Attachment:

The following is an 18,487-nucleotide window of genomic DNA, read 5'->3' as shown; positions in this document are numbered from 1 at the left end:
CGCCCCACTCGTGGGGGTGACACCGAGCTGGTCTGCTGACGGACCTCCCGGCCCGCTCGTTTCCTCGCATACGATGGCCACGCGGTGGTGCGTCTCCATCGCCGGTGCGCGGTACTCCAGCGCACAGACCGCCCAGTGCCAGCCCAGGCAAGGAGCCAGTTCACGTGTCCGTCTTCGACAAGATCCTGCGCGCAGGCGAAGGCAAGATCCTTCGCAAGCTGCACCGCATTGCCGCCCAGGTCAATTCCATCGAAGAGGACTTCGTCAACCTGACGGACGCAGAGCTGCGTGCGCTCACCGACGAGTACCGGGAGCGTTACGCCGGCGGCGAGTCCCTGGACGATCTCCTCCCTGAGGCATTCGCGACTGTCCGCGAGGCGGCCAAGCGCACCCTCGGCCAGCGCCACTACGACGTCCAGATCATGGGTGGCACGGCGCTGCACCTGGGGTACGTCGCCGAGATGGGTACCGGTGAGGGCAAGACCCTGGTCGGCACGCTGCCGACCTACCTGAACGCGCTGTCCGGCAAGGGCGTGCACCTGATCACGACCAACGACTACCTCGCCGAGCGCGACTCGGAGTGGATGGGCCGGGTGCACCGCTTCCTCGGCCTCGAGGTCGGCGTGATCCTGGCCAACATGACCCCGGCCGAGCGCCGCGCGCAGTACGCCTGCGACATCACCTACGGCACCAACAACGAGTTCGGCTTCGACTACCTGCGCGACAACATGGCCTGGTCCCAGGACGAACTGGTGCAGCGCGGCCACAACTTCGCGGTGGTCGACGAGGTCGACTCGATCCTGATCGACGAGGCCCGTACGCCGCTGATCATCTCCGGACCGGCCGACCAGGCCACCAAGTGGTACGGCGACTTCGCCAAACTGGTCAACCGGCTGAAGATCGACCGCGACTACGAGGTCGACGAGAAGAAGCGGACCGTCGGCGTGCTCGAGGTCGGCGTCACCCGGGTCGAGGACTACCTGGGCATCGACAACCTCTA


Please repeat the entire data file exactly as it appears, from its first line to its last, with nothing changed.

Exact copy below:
The following is an 18,487-nucleotide window of genomic DNA, read 5'->3' as shown; positions in this document are numbered from 1 at the left end:
CGCCCCACTCGTGGGGGTGACACCGAGCTGGTCTGCTGACGGACCTCCCGGCCCGCTCGTTTCCTCGCATACGATGGCCACGCGGTGGTGCGTCTCCATCGCCGGTGCGCGGTACTCCAGCGCACAGACCGCCCAGTGCCAGCCCAGGCAAGGAGCCAGTTCACGTGTCCGTCTTCGACAAGATCCTGCGCGCAGGCGAAGGCAAGATCCTTCGCAAGCTGCACCGCATTGCCGCCCAGGTCAATTCCATCGAAGAGGACTTCGTCAACCTGACGGACGCAGAGCTGCGTGCGCTCACCGACGAGTACCGGGAGCGTTACGCCGGCGGCGAGTCCCTGGACGATCTCCTCCCTGAGGCATTCGCGACTGTCCGCGAGGCGGCCAAGCGCACCCTCGGCCAGCGCCACTACGACGTCCAGATCATGGGTGGCACGGCGCTGCACCTGGGGTACGTCGCCGAGATGGGTACCGGTGAGGGCAAGACCCTGGTCGGCACGCTGCCGACCTACCTGAACGCGCTGTCCGGCAAGGGCGTGCACCTGATCACGACCAACGACTACCTCGCCGAGCGCGACTCGGAGTGGATGGGCCGGGTGCACCGCTTCCTCGGCCTCGAGGTCGGCGTGATCCTGGCCAACATGACCCCGGCCGAGCGCCGCGCGCAGTACGCCTGCGACATCACCTACGGCACCAACAACGAGTTCGGCTTCGACTACCTGCGCGACAACATGGCCTGGTCCCAGGACGAACTGGTGCAGCGCGGCCACAACTTCGCGGTGGTCGACGAGGTCGACTCGATCCTGATCGACGAGGCCCGTACGCCGCTGATCATCTCCGGACCGGCCGACCAGGCCACCAAGTGGTACGGCGACTTCGCCAAACTGGTCAACCGGCTGAAGATCGACCGCGACTACGAGGTCGACGAGAAGAAGCGGACCGTCGGCGTGCTCGAGGTCGGCGTCACCCGGGTCGAGGACTACCTGGGCATCGACAACCTCTA